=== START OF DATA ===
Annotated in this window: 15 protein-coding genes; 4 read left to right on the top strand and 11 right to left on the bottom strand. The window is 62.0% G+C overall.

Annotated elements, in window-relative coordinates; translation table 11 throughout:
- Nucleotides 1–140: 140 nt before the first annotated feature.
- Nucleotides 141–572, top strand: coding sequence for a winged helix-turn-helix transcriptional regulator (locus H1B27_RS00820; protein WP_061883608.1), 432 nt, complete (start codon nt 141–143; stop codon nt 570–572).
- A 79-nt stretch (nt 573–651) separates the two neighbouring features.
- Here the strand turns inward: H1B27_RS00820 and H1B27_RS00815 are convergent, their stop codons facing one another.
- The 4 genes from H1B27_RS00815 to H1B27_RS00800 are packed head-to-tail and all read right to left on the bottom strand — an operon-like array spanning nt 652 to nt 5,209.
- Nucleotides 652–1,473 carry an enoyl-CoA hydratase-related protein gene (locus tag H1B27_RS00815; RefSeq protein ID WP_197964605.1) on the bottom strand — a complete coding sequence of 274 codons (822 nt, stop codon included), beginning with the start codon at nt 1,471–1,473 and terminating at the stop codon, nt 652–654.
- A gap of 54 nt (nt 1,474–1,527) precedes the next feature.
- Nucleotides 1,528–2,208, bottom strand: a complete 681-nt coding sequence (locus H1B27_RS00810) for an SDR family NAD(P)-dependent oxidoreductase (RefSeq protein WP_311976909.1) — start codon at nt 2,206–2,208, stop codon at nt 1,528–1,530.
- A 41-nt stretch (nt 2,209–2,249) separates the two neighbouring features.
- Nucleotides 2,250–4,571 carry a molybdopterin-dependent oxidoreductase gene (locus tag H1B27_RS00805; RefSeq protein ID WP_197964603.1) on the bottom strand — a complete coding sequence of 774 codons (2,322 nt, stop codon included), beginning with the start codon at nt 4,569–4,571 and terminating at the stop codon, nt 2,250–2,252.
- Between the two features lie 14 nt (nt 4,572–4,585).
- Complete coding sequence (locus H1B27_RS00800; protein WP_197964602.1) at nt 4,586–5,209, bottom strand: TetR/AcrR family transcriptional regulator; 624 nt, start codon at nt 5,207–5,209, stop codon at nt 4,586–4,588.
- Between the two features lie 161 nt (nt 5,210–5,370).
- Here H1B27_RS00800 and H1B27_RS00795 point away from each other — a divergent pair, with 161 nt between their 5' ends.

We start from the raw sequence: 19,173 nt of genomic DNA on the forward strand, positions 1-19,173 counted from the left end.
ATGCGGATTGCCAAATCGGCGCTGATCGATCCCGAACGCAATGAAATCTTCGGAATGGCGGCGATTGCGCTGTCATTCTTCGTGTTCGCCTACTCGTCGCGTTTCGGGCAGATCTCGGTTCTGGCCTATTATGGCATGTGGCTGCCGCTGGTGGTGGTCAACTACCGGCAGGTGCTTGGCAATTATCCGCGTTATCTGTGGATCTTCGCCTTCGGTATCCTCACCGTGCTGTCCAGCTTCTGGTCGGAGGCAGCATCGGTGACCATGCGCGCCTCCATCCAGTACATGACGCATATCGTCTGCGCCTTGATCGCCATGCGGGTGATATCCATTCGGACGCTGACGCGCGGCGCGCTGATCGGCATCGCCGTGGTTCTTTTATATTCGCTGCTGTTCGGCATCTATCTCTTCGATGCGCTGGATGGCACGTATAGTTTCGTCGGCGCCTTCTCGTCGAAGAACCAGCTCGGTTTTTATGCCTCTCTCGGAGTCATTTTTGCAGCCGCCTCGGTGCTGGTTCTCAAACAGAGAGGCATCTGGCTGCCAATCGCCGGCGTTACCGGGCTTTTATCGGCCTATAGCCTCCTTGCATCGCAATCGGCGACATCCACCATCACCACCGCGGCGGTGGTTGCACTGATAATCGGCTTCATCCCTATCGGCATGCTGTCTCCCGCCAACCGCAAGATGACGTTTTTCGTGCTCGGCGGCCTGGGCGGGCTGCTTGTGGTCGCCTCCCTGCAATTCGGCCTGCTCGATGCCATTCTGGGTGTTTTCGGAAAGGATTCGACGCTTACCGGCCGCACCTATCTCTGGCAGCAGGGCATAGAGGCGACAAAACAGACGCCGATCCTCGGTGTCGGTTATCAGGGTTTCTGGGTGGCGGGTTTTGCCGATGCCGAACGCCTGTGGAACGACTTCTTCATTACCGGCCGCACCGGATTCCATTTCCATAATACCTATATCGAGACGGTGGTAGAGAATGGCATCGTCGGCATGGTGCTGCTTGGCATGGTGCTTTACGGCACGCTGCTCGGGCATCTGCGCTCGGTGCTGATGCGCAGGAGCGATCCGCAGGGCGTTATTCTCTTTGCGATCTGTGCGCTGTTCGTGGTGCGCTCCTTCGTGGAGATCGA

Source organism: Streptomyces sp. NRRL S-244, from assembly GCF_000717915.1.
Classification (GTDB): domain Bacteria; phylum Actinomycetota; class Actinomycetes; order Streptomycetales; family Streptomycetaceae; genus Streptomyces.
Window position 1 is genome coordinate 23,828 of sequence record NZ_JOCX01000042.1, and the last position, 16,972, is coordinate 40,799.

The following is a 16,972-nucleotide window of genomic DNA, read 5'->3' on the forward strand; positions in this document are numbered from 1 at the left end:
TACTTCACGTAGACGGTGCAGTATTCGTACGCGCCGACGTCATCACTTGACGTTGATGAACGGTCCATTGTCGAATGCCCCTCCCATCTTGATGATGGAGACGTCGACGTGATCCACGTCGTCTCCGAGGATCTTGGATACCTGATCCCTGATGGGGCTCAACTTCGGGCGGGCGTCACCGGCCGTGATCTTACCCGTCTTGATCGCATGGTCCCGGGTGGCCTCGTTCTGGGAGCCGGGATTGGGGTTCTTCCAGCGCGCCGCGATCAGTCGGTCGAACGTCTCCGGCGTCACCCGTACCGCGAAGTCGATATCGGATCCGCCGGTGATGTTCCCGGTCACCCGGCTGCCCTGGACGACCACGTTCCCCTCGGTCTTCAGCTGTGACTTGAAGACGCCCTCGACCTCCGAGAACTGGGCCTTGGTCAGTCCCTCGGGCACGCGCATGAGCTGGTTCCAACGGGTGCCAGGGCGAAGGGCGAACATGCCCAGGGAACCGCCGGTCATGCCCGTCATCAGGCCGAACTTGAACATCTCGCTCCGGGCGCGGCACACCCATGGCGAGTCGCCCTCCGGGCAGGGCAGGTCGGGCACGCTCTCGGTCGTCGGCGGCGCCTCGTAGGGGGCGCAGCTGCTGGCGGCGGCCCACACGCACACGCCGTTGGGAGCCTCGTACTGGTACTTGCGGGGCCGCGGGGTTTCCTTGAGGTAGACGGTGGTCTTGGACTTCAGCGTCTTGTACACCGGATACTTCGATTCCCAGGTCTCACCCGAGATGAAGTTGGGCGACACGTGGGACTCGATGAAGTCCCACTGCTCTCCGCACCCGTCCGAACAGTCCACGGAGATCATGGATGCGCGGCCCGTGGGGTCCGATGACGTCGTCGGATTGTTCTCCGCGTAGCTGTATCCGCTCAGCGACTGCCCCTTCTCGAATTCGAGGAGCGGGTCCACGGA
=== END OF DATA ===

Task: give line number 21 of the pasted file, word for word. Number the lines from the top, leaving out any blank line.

Window position 1 is genome coordinate 23,828 of sequence record NZ_JOCX01000042.1, and the last position, 16,972, is coordinate 40,799.